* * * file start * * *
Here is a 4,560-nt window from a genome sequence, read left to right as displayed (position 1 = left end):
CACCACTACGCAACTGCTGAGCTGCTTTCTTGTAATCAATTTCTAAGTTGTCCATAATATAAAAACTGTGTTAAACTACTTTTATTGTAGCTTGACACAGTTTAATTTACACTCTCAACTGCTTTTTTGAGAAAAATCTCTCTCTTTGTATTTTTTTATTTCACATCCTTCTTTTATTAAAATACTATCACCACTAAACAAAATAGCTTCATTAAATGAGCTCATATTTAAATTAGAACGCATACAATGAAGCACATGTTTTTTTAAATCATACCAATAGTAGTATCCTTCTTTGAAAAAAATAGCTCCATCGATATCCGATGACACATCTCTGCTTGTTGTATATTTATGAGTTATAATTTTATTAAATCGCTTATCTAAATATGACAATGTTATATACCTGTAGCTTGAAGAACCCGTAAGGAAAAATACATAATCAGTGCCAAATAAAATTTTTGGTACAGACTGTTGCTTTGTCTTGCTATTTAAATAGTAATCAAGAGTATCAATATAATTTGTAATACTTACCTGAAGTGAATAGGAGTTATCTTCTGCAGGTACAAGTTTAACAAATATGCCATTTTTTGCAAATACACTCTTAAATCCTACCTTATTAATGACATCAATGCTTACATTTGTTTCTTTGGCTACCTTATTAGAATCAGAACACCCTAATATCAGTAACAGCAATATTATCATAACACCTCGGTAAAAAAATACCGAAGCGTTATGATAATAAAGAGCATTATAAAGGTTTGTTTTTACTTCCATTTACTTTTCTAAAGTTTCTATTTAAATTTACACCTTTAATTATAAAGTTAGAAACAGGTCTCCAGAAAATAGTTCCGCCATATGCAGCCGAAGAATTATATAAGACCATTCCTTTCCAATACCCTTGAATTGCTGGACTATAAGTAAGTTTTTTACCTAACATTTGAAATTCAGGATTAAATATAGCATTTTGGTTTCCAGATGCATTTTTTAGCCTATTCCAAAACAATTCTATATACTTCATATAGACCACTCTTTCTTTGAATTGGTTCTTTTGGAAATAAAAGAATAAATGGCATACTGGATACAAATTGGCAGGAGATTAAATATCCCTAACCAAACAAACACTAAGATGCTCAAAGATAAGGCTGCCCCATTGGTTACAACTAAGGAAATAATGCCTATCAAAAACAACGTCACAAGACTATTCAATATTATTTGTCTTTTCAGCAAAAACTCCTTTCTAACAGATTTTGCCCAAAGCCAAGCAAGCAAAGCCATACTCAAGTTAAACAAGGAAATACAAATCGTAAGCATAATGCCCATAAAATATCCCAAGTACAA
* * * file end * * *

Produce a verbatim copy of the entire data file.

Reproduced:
Here is a 4,560-nt window from a genome sequence, read left to right as displayed (position 1 = left end):
CACCACTACGCAACTGCTGAGCTGCTTTCTTGTAATCAATTTCTAAGTTGTCCATAATATAAAAACTGTGTTAAACTACTTTTATTGTAGCTTGACACAGTTTAATTTACACTCTCAACTGCTTTTTTGAGAAAAATCTCTCTCTTTGTATTTTTTTATTTCACATCCTTCTTTTATTAAAATACTATCACCACTAAACAAAATAGCTTCATTAAATGAGCTCATATTTAAATTAGAACGCATACAATGAAGCACATGTTTTTTTAAATCATACCAATAGTAGTATCCTTCTTTGAAAAAAATAGCTCCATCGATATCCGATGACACATCTCTGCTTGTTGTATATTTATGAGTTATAATTTTATTAAATCGCTTATCTAAATATGACAATGTTATATACCTGTAGCTTGAAGAACCCGTAAGGAAAAATACATAATCAGTGCCAAATAAAATTTTTGGTACAGACTGTTGCTTTGTCTTGCTATTTAAATAGTAATCAAGAGTATCAATATAATTTGTAATACTTACCTGAAGTGAATAGGAGTTATCTTCTGCAGGTACAAGTTTAACAAATATGCCATTTTTTGCAAATACACTCTTAAATCCTACCTTATTAATGACATCAATGCTTACATTTGTTTCTTTGGCTACCTTATTAGAATCAGAACACCCTAATATCAGTAACAGCAATATTATCATAACACCTCGGTAAAAAAATACCGAAGCGTTATGATAATAAAGAGCATTATAAAGGTTTGTTTTTACTTCCATTTACTTTTCTAAAGTTTCTATTTAAATTTACACCTTTAATTATAAAGTTAGAAACAGGTCTCCAGAAAATAGTTCCGCCATATGCAGCCGAAGAATTATATAAGACCATTCCTTTCCAATACCCTTGAATTGCTGGACTATAAGTAAGTTTTTTACCTAACATTTGAAATTCAGGATTAAATATAGCATTTTGGTTTCCAGATGCATTTTTTAGCCTATTCCAAAACAATTCTATATACTTCATATAGACCACTCTTTCTTTGAATTGGTTCTTTTGGAAATAAAAGAATAAATGGCATACTGGATACAAATTGGCAGGAGATTAAATATCCCTAACCAAACAAACACTAAGATGCTCAAAGATAAGGCTGCCCCATTGGTTACAACTAAGGAAATAATGCCTATCAAAAACAACGTCACAAGACTATTCAATATTATTTGTCTTTTCAGCAAAAACTCCTTTCTAACAGATTTTGCCCAAAGCCAAGCAAGCAAAGCCATACTCAAGTTAAACAAGGAAATACAAATCGTAAGCATAATGCCCATAAAATATCCCAAGTACAA